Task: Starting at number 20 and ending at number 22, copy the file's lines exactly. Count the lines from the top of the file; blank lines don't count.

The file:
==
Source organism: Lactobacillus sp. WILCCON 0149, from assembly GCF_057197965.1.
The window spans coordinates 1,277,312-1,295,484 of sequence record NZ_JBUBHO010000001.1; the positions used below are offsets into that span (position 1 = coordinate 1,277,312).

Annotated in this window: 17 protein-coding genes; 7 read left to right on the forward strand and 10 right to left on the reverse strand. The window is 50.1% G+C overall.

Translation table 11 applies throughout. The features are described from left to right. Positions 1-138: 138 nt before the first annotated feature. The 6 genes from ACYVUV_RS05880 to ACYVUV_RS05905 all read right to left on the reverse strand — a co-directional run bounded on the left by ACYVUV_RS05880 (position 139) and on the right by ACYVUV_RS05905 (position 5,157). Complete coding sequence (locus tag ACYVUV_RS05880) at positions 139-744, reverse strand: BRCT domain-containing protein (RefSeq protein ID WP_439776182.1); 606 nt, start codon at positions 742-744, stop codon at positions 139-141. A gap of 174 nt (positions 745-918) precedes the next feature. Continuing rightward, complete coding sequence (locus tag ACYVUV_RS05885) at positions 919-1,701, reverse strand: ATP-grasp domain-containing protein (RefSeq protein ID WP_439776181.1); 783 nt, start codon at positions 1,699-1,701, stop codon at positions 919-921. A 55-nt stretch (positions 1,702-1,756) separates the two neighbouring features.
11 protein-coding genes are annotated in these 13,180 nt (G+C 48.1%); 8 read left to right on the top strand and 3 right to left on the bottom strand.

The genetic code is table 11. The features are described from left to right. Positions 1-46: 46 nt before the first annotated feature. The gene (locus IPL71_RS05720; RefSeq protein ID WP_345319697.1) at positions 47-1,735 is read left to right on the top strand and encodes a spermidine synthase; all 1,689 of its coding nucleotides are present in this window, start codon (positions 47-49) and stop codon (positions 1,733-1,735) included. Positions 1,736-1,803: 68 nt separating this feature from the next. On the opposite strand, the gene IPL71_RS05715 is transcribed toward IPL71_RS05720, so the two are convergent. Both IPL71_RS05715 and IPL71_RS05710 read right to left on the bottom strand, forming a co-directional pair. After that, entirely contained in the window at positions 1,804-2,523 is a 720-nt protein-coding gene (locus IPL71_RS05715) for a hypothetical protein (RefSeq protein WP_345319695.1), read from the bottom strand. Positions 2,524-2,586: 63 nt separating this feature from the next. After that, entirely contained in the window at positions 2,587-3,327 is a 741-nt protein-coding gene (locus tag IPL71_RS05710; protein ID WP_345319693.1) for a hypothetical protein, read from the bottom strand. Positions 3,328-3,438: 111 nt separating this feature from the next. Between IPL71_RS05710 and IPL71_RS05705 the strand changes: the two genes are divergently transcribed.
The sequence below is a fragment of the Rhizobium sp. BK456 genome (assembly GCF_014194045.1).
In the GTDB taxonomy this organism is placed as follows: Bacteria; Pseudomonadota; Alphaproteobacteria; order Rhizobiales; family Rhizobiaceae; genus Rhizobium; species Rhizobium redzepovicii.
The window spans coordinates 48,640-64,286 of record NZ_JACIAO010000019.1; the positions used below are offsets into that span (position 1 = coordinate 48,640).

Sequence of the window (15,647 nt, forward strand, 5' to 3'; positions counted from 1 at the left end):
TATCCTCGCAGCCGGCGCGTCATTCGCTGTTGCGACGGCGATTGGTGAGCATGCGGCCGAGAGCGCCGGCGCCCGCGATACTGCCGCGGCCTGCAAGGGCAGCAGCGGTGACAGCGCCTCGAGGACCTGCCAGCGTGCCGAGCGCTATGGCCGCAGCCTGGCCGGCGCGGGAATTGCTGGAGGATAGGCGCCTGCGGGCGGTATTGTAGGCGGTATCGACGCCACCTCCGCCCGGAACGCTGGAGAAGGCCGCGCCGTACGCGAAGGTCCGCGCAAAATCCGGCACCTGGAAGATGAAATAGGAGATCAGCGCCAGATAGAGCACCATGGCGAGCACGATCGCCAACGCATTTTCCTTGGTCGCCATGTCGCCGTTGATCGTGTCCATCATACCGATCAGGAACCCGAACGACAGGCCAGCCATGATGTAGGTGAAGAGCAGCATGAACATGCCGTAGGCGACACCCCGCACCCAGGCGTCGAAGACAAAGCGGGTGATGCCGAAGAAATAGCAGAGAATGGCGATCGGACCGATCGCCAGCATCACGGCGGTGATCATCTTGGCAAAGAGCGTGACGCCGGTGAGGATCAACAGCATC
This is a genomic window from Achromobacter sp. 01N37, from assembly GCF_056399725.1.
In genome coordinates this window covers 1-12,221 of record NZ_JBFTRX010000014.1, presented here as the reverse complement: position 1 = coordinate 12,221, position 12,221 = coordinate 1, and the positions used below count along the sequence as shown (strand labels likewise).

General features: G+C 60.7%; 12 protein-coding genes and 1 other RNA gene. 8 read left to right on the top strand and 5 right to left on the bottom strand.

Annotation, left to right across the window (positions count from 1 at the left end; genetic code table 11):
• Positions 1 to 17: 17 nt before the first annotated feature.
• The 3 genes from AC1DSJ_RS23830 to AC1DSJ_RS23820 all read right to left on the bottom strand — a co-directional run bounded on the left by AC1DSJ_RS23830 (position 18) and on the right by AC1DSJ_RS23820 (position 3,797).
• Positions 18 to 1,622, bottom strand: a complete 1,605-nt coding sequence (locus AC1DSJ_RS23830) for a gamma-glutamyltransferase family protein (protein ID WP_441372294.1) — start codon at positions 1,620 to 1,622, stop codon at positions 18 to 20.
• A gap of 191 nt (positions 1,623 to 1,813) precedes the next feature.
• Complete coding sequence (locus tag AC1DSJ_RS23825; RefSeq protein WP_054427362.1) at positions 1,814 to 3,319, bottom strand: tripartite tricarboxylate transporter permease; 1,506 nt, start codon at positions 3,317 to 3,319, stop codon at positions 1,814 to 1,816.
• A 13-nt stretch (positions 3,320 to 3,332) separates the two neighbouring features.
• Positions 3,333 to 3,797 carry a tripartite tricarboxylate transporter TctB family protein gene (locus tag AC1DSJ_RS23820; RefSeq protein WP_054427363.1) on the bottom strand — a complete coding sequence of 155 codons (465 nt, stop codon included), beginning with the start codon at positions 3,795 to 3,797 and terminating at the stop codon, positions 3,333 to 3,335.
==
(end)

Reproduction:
• Complete coding sequence (locus tag AC1DSJ_RS23825; RefSeq protein WP_054427362.1) at positions 1,814 to 3,319, bottom strand: tripartite tricarboxylate transporter permease; 1,506 nt, start codon at positions 3,317 to 3,319, stop codon at positions 1,814 to 1,816.
• A 13-nt stretch (positions 3,320 to 3,332) separates the two neighbouring features.
• Positions 3,333 to 3,797 carry a tripartite tricarboxylate transporter TctB family protein gene (locus tag AC1DSJ_RS23820; RefSeq protein WP_054427363.1) on the bottom strand — a complete coding sequence of 155 codons (465 nt, stop codon included), beginning with the start codon at positions 3,795 to 3,797 and terminating at the stop codon, positions 3,333 to 3,335.